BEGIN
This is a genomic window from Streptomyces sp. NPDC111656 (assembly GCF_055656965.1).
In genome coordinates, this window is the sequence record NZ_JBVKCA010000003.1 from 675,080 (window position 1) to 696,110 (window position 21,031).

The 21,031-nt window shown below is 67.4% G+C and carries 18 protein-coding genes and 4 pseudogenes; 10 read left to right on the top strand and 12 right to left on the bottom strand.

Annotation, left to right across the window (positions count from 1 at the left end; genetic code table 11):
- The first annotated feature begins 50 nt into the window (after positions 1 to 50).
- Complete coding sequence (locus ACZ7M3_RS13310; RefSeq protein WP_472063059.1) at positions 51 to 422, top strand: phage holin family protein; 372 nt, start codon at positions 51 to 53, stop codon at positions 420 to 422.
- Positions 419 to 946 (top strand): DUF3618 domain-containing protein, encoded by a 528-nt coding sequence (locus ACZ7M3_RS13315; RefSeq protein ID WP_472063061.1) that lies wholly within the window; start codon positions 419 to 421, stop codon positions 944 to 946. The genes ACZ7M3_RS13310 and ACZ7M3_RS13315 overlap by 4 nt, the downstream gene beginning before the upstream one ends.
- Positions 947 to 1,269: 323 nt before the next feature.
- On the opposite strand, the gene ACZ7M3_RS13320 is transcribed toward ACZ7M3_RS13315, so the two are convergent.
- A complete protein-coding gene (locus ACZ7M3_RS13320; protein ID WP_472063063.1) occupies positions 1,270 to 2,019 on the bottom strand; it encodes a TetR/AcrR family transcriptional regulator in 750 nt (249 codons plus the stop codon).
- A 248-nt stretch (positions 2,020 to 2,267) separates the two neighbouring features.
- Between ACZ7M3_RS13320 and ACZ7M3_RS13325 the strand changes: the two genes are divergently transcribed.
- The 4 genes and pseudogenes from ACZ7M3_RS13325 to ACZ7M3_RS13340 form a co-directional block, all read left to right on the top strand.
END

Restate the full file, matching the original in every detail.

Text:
This is a genomic window from Streptomyces sp. NPDC111656 (assembly GCF_055656965.1).
In genome coordinates, this window is the sequence record NZ_JBVKCA010000003.1 from 675,080 (window position 1) to 696,110 (window position 21,031).

The 21,031-nt window shown below is 67.4% G+C and carries 18 protein-coding genes and 4 pseudogenes; 10 read left to right on the top strand and 12 right to left on the bottom strand.

Annotation, left to right across the window (positions count from 1 at the left end; genetic code table 11):
- The first annotated feature begins 50 nt into the window (after positions 1 to 50).
- Complete coding sequence (locus ACZ7M3_RS13310; RefSeq protein WP_472063059.1) at positions 51 to 422, top strand: phage holin family protein; 372 nt, start codon at positions 51 to 53, stop codon at positions 420 to 422.
- Positions 419 to 946 (top strand): DUF3618 domain-containing protein, encoded by a 528-nt coding sequence (locus ACZ7M3_RS13315; RefSeq protein ID WP_472063061.1) that lies wholly within the window; start codon positions 419 to 421, stop codon positions 944 to 946. The genes ACZ7M3_RS13310 and ACZ7M3_RS13315 overlap by 4 nt, the downstream gene beginning before the upstream one ends.
- Positions 947 to 1,269: 323 nt before the next feature.
- On the opposite strand, the gene ACZ7M3_RS13320 is transcribed toward ACZ7M3_RS13315, so the two are convergent.
- A complete protein-coding gene (locus ACZ7M3_RS13320; protein ID WP_472063063.1) occupies positions 1,270 to 2,019 on the bottom strand; it encodes a TetR/AcrR family transcriptional regulator in 750 nt (249 codons plus the stop codon).
- A 248-nt stretch (positions 2,020 to 2,267) separates the two neighbouring features.
- Between ACZ7M3_RS13320 and ACZ7M3_RS13325 the strand changes: the two genes are divergently transcribed.
- The 4 genes and pseudogenes from ACZ7M3_RS13325 to ACZ7M3_RS13340 form a co-directional block, all read left to right on the top strand.